Breaking in breakaway republics

MOSCOW. (Alan Kasayev, head of the Department of the CIS and Baltic Countries, member of the RIA Novosti Expert Council)

Although 15 years have passed since the dissolution of the Soviet Union, the Russian, European and, to a degree, international public are still undecided over the future of its most forlorn remnants - the breakaway republics of Nagorny Karabakh, South Ossetia, Abkhazia and Transdnestr.

When the former Soviet republics proclaimed independence and joined the United Nations, nobody in that organization and outside it wondered whether the rights of the new members of international law were legitimate. It was at that time that Georgia, Moldova, Armenia and Azerbaijan appeared on the political map as independent entities.

Those autonomous republics incorporated in the former Soviet republics that were dissatisfied with the process spoke up against it. The result was wars, which they won, but only de facto. Officially, they are breakaway, unrecognized states, a status they are desperately trying to shed.

The outcome of the Transdnestr referendum was predictable for the republic's population, Moldova, Russia, and many countries in Europe and America. More than 90% of the population confirmed their desire to continue building an independent state with a view to joining Russia. Unfortunately, little will change for them in practical terms.

Russia, Ukraine, the OSCE, the European Union and the United States have tried, separately and jointly, to settle relations between the recognized Moldova and unrecognized Transdnestr. The latest idea provided for maximum autonomy of Transdnestr as part of Moldova, with its own parliament, interior offices and a kind of national guard. These Transdnestr institutions are to be preserved if Moldova joins the EU (hypothetically) and NATO (probably), or proclaims neutrality.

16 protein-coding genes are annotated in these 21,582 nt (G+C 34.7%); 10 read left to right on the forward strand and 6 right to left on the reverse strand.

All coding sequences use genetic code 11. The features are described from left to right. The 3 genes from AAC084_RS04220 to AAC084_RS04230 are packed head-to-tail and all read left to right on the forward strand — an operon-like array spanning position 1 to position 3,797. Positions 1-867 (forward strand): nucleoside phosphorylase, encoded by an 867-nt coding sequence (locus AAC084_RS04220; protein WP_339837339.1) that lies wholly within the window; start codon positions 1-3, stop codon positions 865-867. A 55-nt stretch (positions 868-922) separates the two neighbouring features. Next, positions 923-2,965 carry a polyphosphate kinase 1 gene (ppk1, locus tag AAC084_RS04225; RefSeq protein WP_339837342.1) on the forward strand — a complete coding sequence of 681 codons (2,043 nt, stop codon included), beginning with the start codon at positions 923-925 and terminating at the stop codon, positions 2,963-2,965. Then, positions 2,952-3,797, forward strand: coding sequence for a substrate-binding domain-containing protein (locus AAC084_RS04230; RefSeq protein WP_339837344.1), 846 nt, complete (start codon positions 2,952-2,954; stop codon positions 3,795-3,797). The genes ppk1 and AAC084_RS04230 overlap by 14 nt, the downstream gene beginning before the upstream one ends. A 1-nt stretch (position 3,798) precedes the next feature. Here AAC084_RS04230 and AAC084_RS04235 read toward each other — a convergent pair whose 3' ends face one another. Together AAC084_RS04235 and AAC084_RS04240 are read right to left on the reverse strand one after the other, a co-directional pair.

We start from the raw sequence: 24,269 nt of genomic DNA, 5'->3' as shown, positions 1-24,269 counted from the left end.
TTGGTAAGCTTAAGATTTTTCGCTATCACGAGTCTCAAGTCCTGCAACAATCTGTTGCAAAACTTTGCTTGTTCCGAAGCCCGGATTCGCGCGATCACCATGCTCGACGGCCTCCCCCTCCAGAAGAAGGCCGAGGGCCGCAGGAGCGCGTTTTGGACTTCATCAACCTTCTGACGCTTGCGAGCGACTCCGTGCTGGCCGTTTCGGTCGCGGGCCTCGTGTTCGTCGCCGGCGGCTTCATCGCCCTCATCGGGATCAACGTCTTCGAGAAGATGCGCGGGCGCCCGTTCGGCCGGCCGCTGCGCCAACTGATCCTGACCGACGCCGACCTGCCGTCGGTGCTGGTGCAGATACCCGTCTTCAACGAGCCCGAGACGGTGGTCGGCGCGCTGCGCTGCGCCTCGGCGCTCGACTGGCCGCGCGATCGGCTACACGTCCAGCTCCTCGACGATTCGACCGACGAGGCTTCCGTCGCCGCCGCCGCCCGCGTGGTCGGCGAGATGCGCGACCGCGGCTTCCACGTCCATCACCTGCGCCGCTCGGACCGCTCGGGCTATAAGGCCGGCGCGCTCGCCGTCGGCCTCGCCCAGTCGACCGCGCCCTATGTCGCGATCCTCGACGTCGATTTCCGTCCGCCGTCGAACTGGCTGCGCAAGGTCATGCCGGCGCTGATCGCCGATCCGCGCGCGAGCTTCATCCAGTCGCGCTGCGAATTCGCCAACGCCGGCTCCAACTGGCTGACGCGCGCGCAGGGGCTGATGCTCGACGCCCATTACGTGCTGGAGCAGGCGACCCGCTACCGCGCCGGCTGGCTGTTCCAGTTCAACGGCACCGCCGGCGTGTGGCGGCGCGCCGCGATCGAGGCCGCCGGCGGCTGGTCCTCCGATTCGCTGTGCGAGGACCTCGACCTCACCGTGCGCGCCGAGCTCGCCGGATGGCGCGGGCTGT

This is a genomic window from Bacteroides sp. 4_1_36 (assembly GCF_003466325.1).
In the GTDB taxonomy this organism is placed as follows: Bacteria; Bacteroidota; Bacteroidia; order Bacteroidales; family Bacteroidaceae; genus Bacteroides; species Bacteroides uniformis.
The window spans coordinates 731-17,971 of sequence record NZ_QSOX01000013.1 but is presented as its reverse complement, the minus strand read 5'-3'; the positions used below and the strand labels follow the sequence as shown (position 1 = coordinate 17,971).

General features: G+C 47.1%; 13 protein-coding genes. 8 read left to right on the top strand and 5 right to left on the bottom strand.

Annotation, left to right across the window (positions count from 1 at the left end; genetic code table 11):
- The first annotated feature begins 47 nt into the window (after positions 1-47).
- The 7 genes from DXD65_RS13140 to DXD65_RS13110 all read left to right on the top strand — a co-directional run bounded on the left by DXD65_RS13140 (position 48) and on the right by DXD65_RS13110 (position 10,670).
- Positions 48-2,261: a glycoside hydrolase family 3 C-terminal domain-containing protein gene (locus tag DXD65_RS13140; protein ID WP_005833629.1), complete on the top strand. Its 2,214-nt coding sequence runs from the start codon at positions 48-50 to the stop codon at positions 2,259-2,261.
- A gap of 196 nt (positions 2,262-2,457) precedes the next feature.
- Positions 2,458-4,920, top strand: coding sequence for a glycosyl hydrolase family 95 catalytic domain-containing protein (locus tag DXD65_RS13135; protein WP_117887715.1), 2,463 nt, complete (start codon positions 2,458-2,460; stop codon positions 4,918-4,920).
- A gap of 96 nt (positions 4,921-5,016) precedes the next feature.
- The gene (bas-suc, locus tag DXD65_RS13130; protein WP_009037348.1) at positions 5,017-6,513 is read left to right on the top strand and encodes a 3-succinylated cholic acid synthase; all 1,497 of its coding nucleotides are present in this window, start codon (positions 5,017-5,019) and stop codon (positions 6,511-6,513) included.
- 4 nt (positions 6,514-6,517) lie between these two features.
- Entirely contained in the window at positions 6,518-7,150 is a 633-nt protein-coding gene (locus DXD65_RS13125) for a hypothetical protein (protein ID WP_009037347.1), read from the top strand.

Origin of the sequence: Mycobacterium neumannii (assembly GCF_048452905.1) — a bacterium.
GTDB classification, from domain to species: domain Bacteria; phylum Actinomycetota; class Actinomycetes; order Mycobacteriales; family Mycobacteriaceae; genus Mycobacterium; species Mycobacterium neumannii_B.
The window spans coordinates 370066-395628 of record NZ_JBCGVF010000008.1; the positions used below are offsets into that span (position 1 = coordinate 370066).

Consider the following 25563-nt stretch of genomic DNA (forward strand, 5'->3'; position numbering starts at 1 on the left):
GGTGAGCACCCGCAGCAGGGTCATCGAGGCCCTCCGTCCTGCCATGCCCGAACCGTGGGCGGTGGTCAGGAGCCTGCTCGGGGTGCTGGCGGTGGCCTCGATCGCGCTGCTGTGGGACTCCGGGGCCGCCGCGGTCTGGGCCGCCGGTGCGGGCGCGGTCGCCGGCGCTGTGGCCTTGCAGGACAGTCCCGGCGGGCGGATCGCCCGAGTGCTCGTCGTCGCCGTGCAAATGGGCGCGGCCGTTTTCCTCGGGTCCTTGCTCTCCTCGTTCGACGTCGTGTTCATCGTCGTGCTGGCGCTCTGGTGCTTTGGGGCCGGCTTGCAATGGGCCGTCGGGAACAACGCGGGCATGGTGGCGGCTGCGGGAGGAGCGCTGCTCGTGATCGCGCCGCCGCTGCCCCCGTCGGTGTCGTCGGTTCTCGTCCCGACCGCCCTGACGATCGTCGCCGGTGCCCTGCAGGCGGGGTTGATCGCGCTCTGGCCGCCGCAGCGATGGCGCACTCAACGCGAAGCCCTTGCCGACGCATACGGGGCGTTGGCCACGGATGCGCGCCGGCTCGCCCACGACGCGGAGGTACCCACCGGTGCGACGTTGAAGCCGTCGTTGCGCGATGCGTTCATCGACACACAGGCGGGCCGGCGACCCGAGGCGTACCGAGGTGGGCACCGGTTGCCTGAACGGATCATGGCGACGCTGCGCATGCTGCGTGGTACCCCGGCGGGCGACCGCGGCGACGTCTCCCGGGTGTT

The possibility did not materialize, because of the actions of either Transdnestr or Moldova or Russia. It does not matter now who was to blame, because everyone is now waiting to see what will happen after the referendum.

It is much easier to predict what will not happen. The military conflict will not escalate, because Moldova will hardly want, or be able, to fight anyone now. No decision will be made to incorporate Transdnestr into Russia, because they do not have a common border, and neighboring Ukraine does not need additional pockets of instability on its border.

So why was the referendum held? The Transdnestr authorities want to create a powerful internal impetus for a new stage of their unrecognized existence. Besides, the referendum was expected to remind the world about the Transdnestr and other similar problems within the former Soviet borders, notably South Ossetia and Abkhazia.

These former autonomous republics of the Georgian Soviet Socialist Republic want to resolve their age-old problems. South Ossetians want to reunite formally and culturally with North Ossetians. Abkhazians are proclaiming to Russia and the rest of the world their unwillingness to be part of Georgia. The bloody clashes of 1991-1993 actually resulted in independence for South Ossetia and Abkhazia, but the international community continues to consider them parts of Georgia, although belligerent and separatist ones.

South Ossetia has scheduled a referendum on its status for November 12. It can be marred by bloodshed, which is an unacceptable price for independence. The unstable Georgian government might proclaim the referendum illegitimate and plan a powerful lightning military strike to resolve the problem.